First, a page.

• Dr. Rocketscience

    OK, so you’re the type of person who would not walk away from Omales. Which is fine. Even in that story, most people didn’t.

    You are jumping to a lot of conclusions here, you know. I don’t think it’s “okay”. I think the movie presents Curtis with nothing but bad choices. He’s a monster whatever he decides. I disagree that the degree of “less bad” between what Wilford wanted and what Gilliam wanted is all that big. And I appreciated that the story went with the “Fuck it, burn it all down” choice, if only for a change of pace. But a “Fine, then I’ll be the monster” ending would also have been acceptable, rather than the usual deus ex machina.

    I also disagree that he had any other option. Tried what? Not using children to keep the train running? If that were a choice, we’d be talking about a completely different, and significantly more realistic, story.

  • LaSargenta

    Their. And their.

  • LaSargenta

    Omelas.

    And, yeah, Doc, I agree.

  • Dr. Rocketscience

    Brian also really likes “your” in it’s non-possessive form. :)

  • LaSargenta

    Yeah. I figured after correcting each of you once, I was finished. No need to rub it in.

  • LaSargenta

    Why is it always “the children”?? What about all people? Children age. They need grownups to be responsible and supportive in order to age properly. Sorry, but as George Carlin said, fuck the children.

    This isn’t a story (parable) about children. It is a story (parable, long-form heavy-handed metaphor) about grown-ups making ethical decisions. They might be wrong ones, but the children are no more important than the man whose arm was frozen off in the early part.

  • Brian Adams

    But he could have taken steps to doing everything possible to make their lives better. Anything is better than just killing everyone. And of course it’s terrible that children had to be used to keep it running. But maybe try squeezing some smaller stature adults in there? Fashioning some kind of tool for them to use, other than their hands? Letting them work in short shifts, and making it a highly praised job with fantastic rewards for their service for when they are not working? Helping them understand that they are literally saving the lives of all the people they know and love by doing this job? There are literally so many other scenarios that can be at least attempted before the “fuck it, just kill everyone instead” decision is made.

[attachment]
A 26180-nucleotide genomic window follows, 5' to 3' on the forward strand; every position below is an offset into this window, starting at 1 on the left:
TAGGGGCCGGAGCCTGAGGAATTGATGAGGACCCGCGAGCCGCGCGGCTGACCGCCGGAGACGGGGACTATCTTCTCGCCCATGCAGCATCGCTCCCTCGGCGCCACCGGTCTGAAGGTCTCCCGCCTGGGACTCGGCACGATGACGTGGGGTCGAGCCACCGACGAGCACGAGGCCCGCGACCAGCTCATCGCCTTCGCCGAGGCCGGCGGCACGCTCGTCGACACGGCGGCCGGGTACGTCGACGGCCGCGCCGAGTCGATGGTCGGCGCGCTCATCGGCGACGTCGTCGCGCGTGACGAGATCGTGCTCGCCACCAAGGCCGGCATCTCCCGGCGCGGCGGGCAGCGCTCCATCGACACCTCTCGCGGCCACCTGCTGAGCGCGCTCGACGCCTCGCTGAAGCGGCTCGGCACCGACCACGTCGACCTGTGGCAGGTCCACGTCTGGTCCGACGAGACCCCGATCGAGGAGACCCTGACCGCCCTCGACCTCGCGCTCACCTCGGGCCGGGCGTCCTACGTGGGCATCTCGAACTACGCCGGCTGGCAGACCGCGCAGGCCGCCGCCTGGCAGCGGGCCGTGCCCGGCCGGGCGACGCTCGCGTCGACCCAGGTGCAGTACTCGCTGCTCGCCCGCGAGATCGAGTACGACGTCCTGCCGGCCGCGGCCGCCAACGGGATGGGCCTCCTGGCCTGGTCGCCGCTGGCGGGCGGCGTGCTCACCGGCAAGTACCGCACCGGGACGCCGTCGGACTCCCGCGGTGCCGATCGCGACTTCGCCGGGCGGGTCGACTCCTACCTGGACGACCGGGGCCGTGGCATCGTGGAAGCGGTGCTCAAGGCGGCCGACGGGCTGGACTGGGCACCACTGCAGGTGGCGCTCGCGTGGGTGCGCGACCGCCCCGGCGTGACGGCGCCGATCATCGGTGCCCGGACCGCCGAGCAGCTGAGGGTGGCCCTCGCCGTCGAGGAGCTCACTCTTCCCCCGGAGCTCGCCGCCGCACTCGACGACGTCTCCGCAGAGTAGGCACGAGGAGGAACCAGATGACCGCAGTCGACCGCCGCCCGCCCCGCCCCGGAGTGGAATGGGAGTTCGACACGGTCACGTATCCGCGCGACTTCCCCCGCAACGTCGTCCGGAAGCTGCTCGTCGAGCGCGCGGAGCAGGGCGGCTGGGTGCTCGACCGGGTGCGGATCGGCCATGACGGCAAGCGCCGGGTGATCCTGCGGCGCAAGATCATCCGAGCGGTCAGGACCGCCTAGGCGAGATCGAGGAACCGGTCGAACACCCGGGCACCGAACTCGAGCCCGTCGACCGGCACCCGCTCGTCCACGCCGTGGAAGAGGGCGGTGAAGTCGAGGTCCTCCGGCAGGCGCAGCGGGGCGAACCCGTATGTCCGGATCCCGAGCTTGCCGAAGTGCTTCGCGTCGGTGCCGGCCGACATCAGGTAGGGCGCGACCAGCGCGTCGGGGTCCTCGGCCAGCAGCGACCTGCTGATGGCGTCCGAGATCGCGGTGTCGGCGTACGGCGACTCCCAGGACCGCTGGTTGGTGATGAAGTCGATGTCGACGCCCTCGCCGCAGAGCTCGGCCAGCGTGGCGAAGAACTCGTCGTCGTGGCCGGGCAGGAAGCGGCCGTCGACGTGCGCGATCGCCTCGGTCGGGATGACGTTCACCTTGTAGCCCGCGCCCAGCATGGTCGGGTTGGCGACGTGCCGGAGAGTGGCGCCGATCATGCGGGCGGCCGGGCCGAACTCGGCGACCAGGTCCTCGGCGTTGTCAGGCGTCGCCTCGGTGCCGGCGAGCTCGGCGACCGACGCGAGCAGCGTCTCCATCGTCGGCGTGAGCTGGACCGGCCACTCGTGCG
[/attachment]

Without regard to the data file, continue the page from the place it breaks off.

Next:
• RogerBW

    I mentioned the children because they’re the ones who are being slowly killed to keep the original setup running.
    Apart from the two adults who know what’s going on, the adults are unambiguously better off in the original setup.

  • Brian Adams

    Cool, thanks for the correction. I guess I was more focused on making an actual point. Unlike you.

  • Dr. Rocketscience

    Yes, yes, but in this story, the character who would know more about the machine than anyone, thinks that children are the only ones who can do the job. In this, story, what else could Curtis try? Not some other story with different sets of conditions. This one.

  • RogerBW

    That’s my problem with it, really; it’s taking this interesting setup and throwing away all the interesting stuff in the name of reducing it to a trolley problem.

  • LaSargenta

    You’re welcome.

    A pity you didn’t take the time to read this thread before hopping in. Your points (and others) have been discussed earlier, I did contribute a little, sometimes only by upvoting others comments. RogerBW’s, for example, very early in the thread were on the money.